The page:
In light of Baseball Hall of Famer Tony Gwynn’s tobacco-related death last week, a local baseball official and a doctor spoke to The Daily Star on Wednesday about the dangers of tobacco use, its prevalence in “America’s pastime,” and whether the famous death will prompt users to quit.
The Centers for Disease Control, American Cancer Society and other organizations warn that smokeless tobacco causes cancers of the oral cavity, esophagus and pancreas. According to ESPN writer Tom Friend, Gwynn went through 1½ cans of Skoal each day.
Although notable tobacco-related deaths such as Gwynn’s cause an increase in public awareness, it is not likely that people will stop chewing altogether, local experts said.
Meanwhile, area tobacco dealers said their sales have not been affected by Gwynn’s death, caused by salivary gland cancer, which the 15-time All-Star admitted was attributable to his tobacco use, saying in an interview, “Of course it caused it. I always dipped on my right side.”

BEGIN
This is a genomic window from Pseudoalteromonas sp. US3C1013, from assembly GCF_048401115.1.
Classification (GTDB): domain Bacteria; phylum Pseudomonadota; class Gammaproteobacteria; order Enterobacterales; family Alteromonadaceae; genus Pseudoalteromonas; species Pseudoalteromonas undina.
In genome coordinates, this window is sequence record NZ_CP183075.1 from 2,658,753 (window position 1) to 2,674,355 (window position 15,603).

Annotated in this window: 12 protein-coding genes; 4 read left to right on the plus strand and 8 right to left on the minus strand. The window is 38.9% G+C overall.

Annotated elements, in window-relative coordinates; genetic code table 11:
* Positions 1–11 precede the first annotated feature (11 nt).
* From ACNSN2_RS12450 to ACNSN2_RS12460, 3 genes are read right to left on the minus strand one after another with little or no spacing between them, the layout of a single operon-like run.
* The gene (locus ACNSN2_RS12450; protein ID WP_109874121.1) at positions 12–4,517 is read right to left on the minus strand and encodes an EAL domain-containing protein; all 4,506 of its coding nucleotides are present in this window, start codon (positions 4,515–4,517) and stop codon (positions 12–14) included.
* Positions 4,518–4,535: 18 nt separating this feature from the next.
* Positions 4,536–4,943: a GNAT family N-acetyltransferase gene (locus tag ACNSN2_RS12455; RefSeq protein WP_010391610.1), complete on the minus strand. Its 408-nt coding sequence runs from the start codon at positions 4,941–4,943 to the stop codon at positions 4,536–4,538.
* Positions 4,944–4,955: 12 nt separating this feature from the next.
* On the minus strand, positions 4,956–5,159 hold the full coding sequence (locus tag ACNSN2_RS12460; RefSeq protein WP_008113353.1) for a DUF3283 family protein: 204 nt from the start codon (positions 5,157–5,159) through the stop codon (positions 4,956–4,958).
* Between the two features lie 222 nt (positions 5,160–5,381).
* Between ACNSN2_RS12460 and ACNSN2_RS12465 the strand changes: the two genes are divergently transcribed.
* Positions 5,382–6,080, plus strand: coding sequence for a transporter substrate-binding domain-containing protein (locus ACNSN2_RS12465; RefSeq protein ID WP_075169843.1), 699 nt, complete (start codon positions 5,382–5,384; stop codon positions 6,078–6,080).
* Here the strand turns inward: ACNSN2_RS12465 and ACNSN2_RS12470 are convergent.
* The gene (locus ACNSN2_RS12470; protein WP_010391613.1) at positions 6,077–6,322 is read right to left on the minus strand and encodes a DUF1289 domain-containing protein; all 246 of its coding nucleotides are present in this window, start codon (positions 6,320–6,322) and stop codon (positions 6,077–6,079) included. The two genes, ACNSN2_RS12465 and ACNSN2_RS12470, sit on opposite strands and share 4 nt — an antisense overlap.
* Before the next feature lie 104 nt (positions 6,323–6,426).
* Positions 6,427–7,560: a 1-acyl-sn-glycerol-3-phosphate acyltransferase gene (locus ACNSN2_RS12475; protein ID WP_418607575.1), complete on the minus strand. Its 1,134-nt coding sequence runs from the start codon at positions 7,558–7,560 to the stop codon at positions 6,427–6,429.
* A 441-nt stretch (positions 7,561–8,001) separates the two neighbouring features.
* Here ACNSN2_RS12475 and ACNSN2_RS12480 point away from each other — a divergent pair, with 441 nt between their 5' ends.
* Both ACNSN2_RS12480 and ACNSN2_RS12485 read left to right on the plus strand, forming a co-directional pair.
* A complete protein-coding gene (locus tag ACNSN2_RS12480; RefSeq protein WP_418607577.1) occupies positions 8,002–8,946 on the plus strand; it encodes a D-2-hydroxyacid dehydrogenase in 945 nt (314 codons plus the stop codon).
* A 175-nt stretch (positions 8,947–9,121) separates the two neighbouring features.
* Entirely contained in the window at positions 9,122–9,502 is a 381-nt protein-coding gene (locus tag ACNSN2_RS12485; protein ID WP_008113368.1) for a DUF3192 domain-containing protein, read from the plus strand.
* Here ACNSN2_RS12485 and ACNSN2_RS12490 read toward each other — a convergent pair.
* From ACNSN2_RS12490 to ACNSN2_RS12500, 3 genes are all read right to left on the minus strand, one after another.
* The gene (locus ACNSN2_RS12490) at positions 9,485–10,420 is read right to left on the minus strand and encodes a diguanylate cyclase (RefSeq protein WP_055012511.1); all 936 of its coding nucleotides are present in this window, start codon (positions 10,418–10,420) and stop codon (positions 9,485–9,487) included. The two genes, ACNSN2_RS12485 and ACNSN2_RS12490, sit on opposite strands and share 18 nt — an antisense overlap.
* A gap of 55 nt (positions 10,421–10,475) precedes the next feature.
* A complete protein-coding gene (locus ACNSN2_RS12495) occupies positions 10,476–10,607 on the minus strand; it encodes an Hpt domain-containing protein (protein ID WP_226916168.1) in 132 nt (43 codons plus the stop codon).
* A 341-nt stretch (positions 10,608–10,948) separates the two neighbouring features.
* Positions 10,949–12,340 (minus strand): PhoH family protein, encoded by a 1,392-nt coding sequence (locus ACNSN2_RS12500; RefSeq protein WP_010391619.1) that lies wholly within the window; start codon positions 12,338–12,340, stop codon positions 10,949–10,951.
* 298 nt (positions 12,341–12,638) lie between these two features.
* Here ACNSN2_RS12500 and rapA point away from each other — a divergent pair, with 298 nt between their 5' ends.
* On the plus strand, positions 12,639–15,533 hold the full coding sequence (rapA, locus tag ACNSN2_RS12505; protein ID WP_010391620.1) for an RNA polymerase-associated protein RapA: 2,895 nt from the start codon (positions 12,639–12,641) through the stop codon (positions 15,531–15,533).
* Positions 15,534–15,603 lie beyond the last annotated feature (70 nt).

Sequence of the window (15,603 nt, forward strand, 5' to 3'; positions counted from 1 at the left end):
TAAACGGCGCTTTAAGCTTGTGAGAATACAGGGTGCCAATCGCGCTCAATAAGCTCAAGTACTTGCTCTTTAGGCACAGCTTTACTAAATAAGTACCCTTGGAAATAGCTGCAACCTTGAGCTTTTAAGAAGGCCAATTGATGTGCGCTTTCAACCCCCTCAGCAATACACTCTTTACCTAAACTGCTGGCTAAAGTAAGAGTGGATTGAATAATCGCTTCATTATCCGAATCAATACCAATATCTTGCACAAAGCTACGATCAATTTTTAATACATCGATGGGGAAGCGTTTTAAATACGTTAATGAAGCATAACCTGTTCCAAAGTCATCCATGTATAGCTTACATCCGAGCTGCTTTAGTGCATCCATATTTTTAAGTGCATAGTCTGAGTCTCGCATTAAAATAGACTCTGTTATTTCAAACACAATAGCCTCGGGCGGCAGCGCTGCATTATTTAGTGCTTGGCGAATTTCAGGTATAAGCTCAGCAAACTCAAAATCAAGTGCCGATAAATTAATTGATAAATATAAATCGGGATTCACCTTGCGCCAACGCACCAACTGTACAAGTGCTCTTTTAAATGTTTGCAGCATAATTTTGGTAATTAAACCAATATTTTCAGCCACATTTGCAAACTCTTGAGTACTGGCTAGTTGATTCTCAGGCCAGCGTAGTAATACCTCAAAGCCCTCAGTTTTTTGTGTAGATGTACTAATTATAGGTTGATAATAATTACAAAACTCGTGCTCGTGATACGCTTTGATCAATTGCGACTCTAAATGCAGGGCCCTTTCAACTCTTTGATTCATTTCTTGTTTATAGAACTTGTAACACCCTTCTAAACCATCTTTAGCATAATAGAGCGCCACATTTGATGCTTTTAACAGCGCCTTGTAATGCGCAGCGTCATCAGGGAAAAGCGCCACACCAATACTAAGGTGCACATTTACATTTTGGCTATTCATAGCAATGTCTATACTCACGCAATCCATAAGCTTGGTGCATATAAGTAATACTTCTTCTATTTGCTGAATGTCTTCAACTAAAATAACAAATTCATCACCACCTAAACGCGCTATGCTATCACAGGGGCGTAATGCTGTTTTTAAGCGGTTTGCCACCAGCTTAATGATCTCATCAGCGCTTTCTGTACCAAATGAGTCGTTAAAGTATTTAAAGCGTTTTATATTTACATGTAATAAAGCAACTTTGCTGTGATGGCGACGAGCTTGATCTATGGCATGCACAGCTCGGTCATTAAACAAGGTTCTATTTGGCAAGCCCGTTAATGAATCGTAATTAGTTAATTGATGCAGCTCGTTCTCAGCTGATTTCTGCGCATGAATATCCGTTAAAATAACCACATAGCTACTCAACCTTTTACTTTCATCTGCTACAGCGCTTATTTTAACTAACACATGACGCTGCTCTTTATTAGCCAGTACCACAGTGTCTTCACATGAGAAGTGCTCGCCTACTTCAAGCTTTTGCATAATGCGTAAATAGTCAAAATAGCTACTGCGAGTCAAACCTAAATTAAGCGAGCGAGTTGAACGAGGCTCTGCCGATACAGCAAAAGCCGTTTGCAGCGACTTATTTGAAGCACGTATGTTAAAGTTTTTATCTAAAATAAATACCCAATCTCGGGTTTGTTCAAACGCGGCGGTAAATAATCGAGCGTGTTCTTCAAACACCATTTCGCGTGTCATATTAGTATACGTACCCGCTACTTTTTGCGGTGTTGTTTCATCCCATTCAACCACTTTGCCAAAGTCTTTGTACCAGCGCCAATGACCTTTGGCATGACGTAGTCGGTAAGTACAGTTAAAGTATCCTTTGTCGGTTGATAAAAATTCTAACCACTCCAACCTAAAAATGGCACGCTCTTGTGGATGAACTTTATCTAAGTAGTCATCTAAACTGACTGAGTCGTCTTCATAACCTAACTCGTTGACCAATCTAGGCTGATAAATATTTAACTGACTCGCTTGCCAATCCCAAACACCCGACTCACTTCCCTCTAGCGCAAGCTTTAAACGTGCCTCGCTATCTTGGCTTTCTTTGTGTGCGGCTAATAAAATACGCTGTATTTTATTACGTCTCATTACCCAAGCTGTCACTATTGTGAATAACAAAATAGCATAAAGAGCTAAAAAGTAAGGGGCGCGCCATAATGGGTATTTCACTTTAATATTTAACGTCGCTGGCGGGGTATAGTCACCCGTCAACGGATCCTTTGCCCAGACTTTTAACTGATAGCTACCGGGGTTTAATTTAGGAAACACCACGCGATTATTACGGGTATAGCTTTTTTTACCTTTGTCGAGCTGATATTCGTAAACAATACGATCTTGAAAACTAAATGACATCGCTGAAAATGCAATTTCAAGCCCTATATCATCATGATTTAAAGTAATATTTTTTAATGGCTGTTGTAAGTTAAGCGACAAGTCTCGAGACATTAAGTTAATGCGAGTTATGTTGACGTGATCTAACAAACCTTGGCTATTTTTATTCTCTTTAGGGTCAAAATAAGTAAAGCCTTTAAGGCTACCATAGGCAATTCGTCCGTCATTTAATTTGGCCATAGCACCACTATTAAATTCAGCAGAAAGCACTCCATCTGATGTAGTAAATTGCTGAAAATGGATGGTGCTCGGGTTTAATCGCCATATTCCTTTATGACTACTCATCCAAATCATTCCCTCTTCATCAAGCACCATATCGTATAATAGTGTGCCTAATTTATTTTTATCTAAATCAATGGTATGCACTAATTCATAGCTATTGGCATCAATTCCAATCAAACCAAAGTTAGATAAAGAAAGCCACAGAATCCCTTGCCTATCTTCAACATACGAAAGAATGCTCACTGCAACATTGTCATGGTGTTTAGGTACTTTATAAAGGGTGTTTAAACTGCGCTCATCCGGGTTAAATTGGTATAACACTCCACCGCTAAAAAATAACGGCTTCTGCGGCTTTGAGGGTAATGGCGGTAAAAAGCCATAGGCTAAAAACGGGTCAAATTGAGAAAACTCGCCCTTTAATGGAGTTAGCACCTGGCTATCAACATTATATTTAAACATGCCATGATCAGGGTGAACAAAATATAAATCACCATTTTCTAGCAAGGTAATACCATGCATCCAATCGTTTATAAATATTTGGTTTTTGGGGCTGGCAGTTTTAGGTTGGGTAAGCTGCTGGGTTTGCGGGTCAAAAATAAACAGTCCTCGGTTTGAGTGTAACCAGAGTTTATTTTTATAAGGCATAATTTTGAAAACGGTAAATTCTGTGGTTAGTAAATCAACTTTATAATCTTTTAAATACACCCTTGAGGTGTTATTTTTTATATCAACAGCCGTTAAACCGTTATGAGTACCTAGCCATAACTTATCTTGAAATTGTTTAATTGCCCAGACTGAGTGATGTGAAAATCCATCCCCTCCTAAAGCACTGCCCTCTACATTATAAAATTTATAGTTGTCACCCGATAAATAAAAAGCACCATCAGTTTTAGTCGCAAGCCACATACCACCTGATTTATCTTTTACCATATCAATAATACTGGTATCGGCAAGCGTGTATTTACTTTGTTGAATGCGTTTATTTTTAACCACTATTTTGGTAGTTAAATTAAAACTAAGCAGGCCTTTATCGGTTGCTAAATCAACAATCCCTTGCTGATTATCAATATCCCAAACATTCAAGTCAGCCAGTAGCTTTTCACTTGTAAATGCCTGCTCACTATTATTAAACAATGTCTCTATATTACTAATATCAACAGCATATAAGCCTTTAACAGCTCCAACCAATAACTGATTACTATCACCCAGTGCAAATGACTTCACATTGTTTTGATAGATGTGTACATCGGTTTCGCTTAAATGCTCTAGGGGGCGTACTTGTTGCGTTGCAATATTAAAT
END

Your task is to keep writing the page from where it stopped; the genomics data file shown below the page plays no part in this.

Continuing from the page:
Craig LaForte, manager of Smokers Choice on Chestnut Street in Oneonta, said sales of tobacco at his shop have not decreased since Gwynn’s death. He said he doesn’t foresee chewing tobacco becoming less popular because of the publicity surrounding Gwynn’s death.
“I don’t see it going away anytime soon,” LaForte said. “Maybe over the course of a long time. But I think a lot of people already know the health risks and still do it. It’s a vice that’s hard to quit, just like any other.”
LaForte said he is unaware of any local baseball players who buy tobacco from him, but said many local individuals who chew or spit “get treated like second-hand citizens.”
The most popular kind of chew is Grizzly, he said, which costs about $5.